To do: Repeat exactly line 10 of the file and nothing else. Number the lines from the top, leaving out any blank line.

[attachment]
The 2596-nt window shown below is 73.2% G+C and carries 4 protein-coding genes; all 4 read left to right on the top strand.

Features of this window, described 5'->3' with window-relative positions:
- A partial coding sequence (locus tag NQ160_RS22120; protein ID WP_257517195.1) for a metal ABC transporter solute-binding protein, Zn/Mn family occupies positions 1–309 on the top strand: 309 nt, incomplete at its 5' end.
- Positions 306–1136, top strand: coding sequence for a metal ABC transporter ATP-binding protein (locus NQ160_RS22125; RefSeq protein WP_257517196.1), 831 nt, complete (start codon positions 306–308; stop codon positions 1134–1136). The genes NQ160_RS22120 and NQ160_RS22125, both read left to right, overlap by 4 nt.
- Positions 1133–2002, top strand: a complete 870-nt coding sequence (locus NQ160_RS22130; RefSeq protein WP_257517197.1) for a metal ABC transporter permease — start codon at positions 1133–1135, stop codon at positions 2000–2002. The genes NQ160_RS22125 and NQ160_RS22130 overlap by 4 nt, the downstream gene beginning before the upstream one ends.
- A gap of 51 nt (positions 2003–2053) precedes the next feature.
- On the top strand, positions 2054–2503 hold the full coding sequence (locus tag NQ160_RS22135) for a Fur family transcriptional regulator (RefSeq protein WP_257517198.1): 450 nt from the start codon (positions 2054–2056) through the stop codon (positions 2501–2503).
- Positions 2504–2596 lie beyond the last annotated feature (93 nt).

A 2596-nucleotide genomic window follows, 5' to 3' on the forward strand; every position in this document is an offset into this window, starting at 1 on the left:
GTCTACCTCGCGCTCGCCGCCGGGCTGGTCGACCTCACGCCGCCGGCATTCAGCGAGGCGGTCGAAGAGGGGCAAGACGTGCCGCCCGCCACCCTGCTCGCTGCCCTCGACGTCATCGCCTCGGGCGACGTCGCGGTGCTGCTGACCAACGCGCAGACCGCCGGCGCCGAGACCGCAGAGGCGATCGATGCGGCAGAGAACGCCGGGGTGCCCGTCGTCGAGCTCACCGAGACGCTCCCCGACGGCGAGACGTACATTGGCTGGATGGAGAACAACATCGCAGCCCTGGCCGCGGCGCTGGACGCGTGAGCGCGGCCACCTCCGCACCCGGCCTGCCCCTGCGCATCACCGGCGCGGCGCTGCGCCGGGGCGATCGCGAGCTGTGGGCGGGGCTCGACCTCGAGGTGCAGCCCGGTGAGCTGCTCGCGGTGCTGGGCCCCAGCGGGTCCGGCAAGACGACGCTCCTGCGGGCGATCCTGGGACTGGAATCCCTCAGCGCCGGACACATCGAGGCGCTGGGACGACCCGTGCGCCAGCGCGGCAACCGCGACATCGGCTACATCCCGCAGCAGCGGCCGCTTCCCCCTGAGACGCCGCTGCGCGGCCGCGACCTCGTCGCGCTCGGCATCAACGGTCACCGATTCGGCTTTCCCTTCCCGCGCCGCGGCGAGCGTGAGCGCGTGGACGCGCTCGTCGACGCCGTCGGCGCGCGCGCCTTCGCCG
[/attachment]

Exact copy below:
GTCTACCTCGCGCTCGCCGCCGGGCTGGTCGACCTCACGCCGCCGGCATTCAGCGAGGCGGTCGAAGAGGGGCAAGACGTGCCGCCCGCCACCCTGCTCGCTGCCCTCGACGTCATCGCCTCGGGCGACGTCGCGGTGCTGCTGACCAACGCGCAGACCGCCGGCGCCGAGACCGCAGAGGCGATCGATGCGGCAGAGAACGCCGGGGTGCCCGTCGTCGAGCTCACCGAGACGCTCCCCGACGGCGAGACGTACATTGGCTGGATGGAGAACAACATCGCAGCCCTGGCCGCGGCGCTGGACGCGTGAGCGCGGCCACCTCCGCACCCGGCCTGCCCCTGCGCATCACCGGCGCGGCGCTGCGCCGGGGCGATCGCGAGCTGTGGGCGGGGCTCGACCTCGAGGTGCAGCCCGGTGAGCTGCTCGCGGTGCTGGGCCCCAGCGGGTCCGGCAAGACGACGCTCCTGCGGGCGATCCTGGGACTGGAATCCCTCAGCGCCGGACACATCGAGGCGCTGGGACGACCCGTGCGCCAGCGCGGCAACCGCGACATCGGCTACATCCCGCAGCAGCGGCCGCTTCCCCCTGAGACGCCGCTGCGCGGCCGCGACCTCGTCGCGCTCGGCATCAACGGTCACCGATTCGGCTTTCCCTTCCCGCGCCGCGGCGAGCGTGAGCGCGTGGACGCGCTCGTCGACGCCGTCGGCGCGCGCGCCTTCGCCG